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Coffee Hypsteria 

Serbian attitudes to coffee are like English attitudes to alcohol... the English don't savour their drinks... they down them as fast as possible, drinking to get drunk.

Kaldi the goat herder lived on a hill. He tended his goats, loved them, cared for them, and contrary to the Vice documentary almost never had sex with them. Diligent shepherd that he was, he allowed his goats to wander and nibble at various grasses and berries on the slopes of southeastern Ethiopia, allowing them the pleasure of sampling vegetation at their individual discretion. He lived over 1000 years ago, and legend has it that one day, his dear flock strayed into a little visited grove and ate some strange red berries, after which they were significantly more agitated and alert. Kaldi ate them himself, and in turn experienced similar, not unpleasant symptoms. The bean was the coffee bean, and thus the power of the dear little cousin of the cocoa bean was discovered. 

Over 400 billion cups of coffee are drunk globally every year. Serbia, for its small size, is a powerhouse of coffee drinkers and 5.4kg per person per year are consumed in this country, placing them 6th worldwide. This is an amazing statistic, considering nobody has a damn clue how to brew a cup of this life-giving beverage. The entire culture of Serbia revolves around the café and the social glue that holds relationships together here is stuck fast by the bitter, gloomy residue of leftover coffee grounds. Dates are offered, marriages proposed, divorces agreed upon, shots fired, politicians bribed and death warrants signed over coffee. One would think, given its socio-economic and cultural significance, there would be more attention paid to its preparation, more love given to such a precious and important ritual.


foto: Kyle Meck

Sadly, beans are over-roasted, kept in unsealed jars or bags, allowing their oils to degrade. The same filters are used and re-used and used again, the espresso machines cleaned a maximum of once a week. The ‘baristas’, far from being concerned if the coffee they serve has the correct temperature, flavour balance or has been brewed for the correct amount of time, would consider you lucky if he hasn’t hung his cock in your drink before bringing it to you. Serbian attitudes to coffee are like English attitudes to alcohol… the English don’t savour their drinks… they down them as fast as possible, drinking to get drunk.

There are islands of coffee appreciation, however. Admittedly, there are very few roasting houses where beans are prepared wholesale, where café owners could purchase their beans.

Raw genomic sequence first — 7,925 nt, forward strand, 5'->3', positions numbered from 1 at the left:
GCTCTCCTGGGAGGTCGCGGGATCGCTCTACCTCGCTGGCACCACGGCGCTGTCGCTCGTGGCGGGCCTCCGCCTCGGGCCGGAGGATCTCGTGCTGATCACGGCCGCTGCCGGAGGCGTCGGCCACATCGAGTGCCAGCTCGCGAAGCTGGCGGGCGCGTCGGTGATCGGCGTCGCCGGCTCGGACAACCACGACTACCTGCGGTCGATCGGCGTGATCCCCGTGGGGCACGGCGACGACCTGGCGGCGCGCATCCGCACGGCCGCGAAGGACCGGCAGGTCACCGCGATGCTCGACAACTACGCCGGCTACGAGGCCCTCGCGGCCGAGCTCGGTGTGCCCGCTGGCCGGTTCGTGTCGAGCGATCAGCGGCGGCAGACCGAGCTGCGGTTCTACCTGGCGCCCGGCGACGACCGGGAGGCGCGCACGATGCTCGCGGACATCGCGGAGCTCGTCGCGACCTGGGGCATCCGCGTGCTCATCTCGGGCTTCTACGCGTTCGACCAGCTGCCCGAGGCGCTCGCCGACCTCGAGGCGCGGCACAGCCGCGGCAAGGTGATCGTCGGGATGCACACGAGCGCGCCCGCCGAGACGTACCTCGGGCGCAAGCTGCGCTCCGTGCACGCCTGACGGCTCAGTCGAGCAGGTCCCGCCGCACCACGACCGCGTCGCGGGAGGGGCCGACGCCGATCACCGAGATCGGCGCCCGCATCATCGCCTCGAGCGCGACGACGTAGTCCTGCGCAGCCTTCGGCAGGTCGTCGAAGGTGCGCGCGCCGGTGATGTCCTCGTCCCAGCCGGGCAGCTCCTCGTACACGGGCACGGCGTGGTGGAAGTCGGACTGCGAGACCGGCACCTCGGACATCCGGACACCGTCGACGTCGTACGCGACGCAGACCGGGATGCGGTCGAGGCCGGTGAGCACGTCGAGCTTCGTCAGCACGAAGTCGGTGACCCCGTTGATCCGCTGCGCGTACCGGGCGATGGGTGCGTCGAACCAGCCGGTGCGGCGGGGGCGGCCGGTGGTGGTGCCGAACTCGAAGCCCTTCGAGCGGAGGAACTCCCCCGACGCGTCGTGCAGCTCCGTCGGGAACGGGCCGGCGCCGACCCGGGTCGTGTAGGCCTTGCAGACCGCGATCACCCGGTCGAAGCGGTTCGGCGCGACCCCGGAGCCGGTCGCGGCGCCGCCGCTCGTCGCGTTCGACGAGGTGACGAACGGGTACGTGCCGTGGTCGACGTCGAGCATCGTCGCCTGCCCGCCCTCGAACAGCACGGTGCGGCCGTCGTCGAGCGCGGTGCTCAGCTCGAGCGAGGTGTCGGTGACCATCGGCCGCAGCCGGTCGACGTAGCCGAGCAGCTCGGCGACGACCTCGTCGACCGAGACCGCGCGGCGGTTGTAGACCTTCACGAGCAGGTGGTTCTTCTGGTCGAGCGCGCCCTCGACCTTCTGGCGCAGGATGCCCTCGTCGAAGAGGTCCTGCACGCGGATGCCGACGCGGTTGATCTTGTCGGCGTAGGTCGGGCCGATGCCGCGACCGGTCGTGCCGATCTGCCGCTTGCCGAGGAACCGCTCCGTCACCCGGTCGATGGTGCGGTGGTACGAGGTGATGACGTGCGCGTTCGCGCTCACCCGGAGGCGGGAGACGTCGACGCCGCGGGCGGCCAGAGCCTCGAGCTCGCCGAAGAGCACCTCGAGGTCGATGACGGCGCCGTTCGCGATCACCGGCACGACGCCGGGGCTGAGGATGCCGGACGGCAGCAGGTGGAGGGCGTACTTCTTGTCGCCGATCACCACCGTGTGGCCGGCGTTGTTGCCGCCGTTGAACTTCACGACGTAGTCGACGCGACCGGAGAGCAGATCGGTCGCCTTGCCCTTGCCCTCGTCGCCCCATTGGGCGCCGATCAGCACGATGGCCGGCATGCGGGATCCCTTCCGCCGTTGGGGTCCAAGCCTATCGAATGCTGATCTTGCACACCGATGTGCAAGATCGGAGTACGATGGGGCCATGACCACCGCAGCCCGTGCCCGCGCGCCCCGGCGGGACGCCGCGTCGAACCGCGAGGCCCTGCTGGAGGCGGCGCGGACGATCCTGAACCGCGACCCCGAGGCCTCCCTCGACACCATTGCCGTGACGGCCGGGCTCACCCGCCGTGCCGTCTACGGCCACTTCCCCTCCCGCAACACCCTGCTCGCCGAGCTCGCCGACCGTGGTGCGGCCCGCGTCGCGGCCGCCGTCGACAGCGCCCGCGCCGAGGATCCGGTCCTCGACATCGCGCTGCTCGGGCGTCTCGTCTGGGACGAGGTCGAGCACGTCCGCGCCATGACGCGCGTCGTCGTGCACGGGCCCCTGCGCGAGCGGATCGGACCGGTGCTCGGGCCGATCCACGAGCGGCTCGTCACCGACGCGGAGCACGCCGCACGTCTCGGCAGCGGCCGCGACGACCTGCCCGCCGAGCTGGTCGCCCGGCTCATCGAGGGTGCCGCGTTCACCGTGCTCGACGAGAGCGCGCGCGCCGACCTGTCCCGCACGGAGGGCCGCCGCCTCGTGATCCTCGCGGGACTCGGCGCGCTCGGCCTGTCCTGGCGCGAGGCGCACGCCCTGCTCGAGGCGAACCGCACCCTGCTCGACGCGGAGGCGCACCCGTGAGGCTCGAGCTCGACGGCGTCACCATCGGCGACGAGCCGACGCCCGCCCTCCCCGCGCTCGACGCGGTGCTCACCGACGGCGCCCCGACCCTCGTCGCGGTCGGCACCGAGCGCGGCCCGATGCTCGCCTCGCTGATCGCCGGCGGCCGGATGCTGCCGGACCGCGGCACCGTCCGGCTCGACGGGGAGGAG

The beans have to be roasted on site, or close by, and served within days, before the oils are decayed. The techniques of extraction are numerous and to my experience, only one place in town employs a multitude of these and serves hands down the only high quality coffee in town. Pržionica makes me wait 10 minutes for a filter coffee, and I sit happily, knowing my cup is literally being filled drop by drop by expert hands and each sip is like snorting a line of Walter White’s Blue Sky meth.

They roast their beans on site, offer several different beans with radically different properties and thus, very different profiles for various coffees. Only Historical Kenny’s house is missing for the SodoSopa downtown Dorćol setting, in the epicenter of the hipster heartland. I’m very much at home in the industrial reclamation, surrounded by exposed pipes, brick walls and carefully manicured ‘alternative’ vibes. I take enormous voyeuristic and sadistic pleasure in observing mainstreamers enjoy ‘slumming’ and dropping their manbags and girls keeping their not always real Chanel bags, but ‘grunging’ it up with a pair of converses. Actual hipsters avoid the place like the plague, in fear their reputations would be irrevocably destroyed in case they inadvertently came into contact with deep house music or a clean piece of glassware for once. Now that Royal Kafana in Kralja Petra is closed they might be forced to relocate.

What is the Serbian hipster? Is it dead yet? Can we kill it? Should we? Is it evolving… learning?

It used to be easy to identify by the smell… now, it’s morphing, confused by the lack of clearly defined mainstreamery against which to rebel. Too much underground culture has been appropriated by the douchebags… and now tattoos are not even safe any more. Tattoos were a stigma not even a few years ago in Serbia; now every newly inspired lesbian, Instagram poser and gluten free wannabe is sporting an old skool typefont or god forbid, the spiderweb. I have faith that the time will come when the tramp-stamp becomes ironic enough to be popular again.



  1. AGY says:

    You’re being boring.

  2. Mairosu says:

    Just move back to England already.

  3. Jane says:

    I actually find this quite amusing. Some sharpness and wit for once.

  4. Vero says:

    Why is this published with (at least) three years delay? Is this about specialty coffee, tattoos or girls who cannot afford a real Chanel bag?

    1. Maša Žirnovskaja says:

      How can you tell it’s with a delay?)

  5. Mara says:

    Another new wannabe hipster writing about hipsters

  6. Srk says:

    One correction, Serbs like good coffee. But we think turkish(turska, domaca) is the only true coffee. We consider all others as weak and shitty… You have to go more in homes and less in fancy places made for 1% of richest people…

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